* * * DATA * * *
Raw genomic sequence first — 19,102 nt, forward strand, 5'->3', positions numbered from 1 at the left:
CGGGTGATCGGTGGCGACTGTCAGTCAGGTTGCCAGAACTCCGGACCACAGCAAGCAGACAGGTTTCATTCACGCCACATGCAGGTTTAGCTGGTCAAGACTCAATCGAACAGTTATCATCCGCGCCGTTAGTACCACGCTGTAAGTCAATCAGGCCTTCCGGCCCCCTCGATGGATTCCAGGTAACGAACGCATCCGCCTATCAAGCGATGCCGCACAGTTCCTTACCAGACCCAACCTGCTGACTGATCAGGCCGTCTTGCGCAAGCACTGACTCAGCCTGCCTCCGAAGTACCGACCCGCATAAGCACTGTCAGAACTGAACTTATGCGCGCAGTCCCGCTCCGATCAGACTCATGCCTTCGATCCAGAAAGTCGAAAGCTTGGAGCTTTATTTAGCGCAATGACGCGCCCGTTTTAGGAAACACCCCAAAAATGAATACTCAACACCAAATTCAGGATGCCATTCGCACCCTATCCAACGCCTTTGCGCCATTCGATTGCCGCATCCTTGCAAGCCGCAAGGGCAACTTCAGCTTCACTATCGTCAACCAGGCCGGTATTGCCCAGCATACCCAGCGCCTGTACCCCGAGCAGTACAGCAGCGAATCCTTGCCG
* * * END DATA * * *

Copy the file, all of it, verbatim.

Raw genomic sequence first — 19,102 nt, forward strand, 5'->3', positions numbered from 1 at the left:
CGGGTGATCGGTGGCGACTGTCAGTCAGGTTGCCAGAACTCCGGACCACAGCAAGCAGACAGGTTTCATTCACGCCACATGCAGGTTTAGCTGGTCAAGACTCAATCGAACAGTTATCATCCGCGCCGTTAGTACCACGCTGTAAGTCAATCAGGCCTTCCGGCCCCCTCGATGGATTCCAGGTAACGAACGCATCCGCCTATCAAGCGATGCCGCACAGTTCCTTACCAGACCCAACCTGCTGACTGATCAGGCCGTCTTGCGCAAGCACTGACTCAGCCTGCCTCCGAAGTACCGACCCGCATAAGCACTGTCAGAACTGAACTTATGCGCGCAGTCCCGCTCCGATCAGACTCATGCCTTCGATCCAGAAAGTCGAAAGCTTGGAGCTTTATTTAGCGCAATGACGCGCCCGTTTTAGGAAACACCCCAAAAATGAATACTCAACACCAAATTCAGGATGCCATTCGCACCCTATCCAACGCCTTTGCGCCATTCGATTGCCGCATCCTTGCAAGCCGCAAGGGCAACTTCAGCTTCACTATCGTCAACCAGGCCGGTATTGCCCAGCATACCCAGCGCCTGTACCCCGAGCAGTACAGCAGCGAATCCTTGCCG